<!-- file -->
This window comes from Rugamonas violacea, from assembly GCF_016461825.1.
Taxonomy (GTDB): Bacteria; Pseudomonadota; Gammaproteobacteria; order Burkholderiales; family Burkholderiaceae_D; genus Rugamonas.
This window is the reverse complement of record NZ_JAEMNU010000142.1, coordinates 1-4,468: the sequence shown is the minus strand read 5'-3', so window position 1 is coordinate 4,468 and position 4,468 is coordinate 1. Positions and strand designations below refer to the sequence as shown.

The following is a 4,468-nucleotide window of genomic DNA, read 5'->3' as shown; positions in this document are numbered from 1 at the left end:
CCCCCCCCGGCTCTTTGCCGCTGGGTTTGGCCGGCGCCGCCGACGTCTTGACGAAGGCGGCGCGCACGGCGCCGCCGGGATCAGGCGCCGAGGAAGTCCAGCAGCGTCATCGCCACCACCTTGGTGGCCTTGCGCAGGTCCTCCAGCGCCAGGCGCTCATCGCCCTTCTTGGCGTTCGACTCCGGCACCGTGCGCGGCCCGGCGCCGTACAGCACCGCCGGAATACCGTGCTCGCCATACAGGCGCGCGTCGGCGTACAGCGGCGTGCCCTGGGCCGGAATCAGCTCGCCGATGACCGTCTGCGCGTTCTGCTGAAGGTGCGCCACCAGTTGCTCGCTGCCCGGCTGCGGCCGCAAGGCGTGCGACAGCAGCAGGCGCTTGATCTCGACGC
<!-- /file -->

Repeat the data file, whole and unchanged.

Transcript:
This window comes from Rugamonas violacea, from assembly GCF_016461825.1.
Taxonomy (GTDB): Bacteria; Pseudomonadota; Gammaproteobacteria; order Burkholderiales; family Burkholderiaceae_D; genus Rugamonas.
This window is the reverse complement of record NZ_JAEMNU010000142.1, coordinates 1-4,468: the sequence shown is the minus strand read 5'-3', so window position 1 is coordinate 4,468 and position 4,468 is coordinate 1. Positions and strand designations below refer to the sequence as shown.

The following is a 4,468-nucleotide window of genomic DNA, read 5'->3' as shown; positions in this document are numbered from 1 at the left end:
CCCCCCCCGGCTCTTTGCCGCTGGGTTTGGCCGGCGCCGCCGACGTCTTGACGAAGGCGGCGCGCACGGCGCCGCCGGGATCAGGCGCCGAGGAAGTCCAGCAGCGTCATCGCCACCACCTTGGTGGCCTTGCGCAGGTCCTCCAGCGCCAGGCGCTCATCGCCCTTCTTGGCGTTCGACTCCGGCACCGTGCGCGGCCCGGCGCCGTACAGCACCGCCGGAATACCGTGCTCGCCATACAGGCGCGCGTCGGCGTACAGCGGCGTGCCCTGGGCCGGAATCAGCTCGCCGATGACCGTCTGCGCGTTCTGCTGAAGGTGCGCCACCAGTTGCTCGCTGCCCGGCTGCGGCCGCAAGGCGTGCGACAGCAGCAGGCGCTTGATCTCGACGC